Multifocal Contact Lenses
Multifocal contact lenses function the same way as bifocals and progressive eyeglasses, correcting refractive errors for multiple distances.
Scleral Contact Lenses
Scleral contact lenses are designed to sit atop the cornea and the whites of the eye. Scleral contacts are typically prescribed for those with chronically dry eyes, keratoconus (cone-shaped cornea), Sjögren's syndrome (autoimmune disease-causing dry eyes), microphthalmia (a developmental disorder where one or both eyes are abnormally small), aniridia (absence of the iris), as well as other eye conditions, disorders, and injuries. As they are designed to overlap the sclera, scleral lenses are larger than regular contact lenses. These types of contacts also feature a reservoir over the cornea to moisten the area with artificial tears.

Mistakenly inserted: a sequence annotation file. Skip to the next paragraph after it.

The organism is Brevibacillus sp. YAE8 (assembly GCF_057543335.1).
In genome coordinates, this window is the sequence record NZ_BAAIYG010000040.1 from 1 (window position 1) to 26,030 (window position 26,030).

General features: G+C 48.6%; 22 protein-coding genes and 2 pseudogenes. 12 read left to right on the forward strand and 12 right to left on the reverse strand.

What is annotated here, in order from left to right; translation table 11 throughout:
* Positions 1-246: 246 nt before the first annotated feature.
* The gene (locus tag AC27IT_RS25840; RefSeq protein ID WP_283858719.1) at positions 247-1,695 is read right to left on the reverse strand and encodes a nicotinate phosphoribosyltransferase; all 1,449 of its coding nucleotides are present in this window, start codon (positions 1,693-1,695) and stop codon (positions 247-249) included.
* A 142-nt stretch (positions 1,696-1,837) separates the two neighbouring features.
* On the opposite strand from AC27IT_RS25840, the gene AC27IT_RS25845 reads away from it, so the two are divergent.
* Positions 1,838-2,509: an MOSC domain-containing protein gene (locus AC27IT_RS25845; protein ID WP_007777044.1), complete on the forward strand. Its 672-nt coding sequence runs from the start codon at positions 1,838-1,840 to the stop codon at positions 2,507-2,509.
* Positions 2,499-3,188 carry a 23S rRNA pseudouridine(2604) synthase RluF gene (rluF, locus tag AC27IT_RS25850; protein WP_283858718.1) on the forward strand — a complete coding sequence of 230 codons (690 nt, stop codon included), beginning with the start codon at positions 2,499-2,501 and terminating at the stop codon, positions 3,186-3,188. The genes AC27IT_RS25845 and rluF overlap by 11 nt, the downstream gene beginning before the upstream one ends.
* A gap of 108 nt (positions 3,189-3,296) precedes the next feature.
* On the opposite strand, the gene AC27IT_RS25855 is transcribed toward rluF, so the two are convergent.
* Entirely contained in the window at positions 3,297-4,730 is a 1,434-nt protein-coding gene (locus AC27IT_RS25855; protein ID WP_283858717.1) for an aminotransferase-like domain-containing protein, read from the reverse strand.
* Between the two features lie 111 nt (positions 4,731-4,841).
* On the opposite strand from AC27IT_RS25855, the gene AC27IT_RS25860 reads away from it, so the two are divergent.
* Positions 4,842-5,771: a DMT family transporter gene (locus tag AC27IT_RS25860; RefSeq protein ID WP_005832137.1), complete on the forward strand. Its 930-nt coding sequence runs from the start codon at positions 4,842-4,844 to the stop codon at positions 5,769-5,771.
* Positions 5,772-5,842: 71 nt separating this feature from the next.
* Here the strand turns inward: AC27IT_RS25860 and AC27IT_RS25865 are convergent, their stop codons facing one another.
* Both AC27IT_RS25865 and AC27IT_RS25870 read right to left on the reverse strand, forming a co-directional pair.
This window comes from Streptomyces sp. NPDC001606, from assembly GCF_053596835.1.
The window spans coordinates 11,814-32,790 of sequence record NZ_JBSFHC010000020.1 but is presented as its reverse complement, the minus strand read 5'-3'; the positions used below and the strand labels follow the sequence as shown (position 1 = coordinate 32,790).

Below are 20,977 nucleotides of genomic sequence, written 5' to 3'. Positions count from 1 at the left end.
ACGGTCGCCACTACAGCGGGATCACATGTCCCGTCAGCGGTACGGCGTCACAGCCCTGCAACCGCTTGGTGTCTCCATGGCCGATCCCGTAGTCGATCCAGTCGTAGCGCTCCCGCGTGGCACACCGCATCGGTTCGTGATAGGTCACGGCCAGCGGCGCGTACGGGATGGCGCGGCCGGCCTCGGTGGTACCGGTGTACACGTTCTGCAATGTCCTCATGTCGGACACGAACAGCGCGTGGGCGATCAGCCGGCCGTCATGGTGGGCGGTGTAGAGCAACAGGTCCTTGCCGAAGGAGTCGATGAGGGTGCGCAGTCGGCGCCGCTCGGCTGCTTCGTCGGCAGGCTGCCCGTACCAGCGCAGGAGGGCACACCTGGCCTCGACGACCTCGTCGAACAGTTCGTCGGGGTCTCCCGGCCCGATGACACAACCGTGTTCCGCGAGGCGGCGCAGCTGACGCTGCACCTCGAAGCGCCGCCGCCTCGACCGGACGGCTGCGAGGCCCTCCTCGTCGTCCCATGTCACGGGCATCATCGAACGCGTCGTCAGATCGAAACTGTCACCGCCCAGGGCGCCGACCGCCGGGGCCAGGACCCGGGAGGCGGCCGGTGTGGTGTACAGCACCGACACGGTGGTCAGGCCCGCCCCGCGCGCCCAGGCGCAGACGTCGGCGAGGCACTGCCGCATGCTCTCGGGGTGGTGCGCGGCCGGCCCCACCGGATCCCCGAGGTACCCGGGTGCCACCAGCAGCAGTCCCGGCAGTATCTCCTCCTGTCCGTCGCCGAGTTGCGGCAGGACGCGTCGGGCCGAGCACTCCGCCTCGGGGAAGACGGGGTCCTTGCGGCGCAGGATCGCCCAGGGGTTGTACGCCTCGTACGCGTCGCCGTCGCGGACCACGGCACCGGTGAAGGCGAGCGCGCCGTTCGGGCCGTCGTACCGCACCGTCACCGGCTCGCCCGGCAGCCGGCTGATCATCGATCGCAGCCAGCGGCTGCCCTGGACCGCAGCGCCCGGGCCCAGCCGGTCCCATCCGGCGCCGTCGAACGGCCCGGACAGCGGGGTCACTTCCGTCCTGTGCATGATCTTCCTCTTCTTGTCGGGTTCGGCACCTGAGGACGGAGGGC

Decorative and Cosmetic Contact Lenses
Decorative and cosmetic contacts do not typically correct refractive errors of your eyes but are designed to alter their appearance and/or colour. Previously, decorative and cosmetic contact lenses were unregulated but highly scrutinized for unintentional injuries to wearers. That changed on July 16th of 2016 when a new federal law came into effect that regulated contact lenses as a Class II medical device in Canada. Under this new regulation, cosmetic and decorative contact lenses in Victoria can only be fitted by a licensed eye care professional.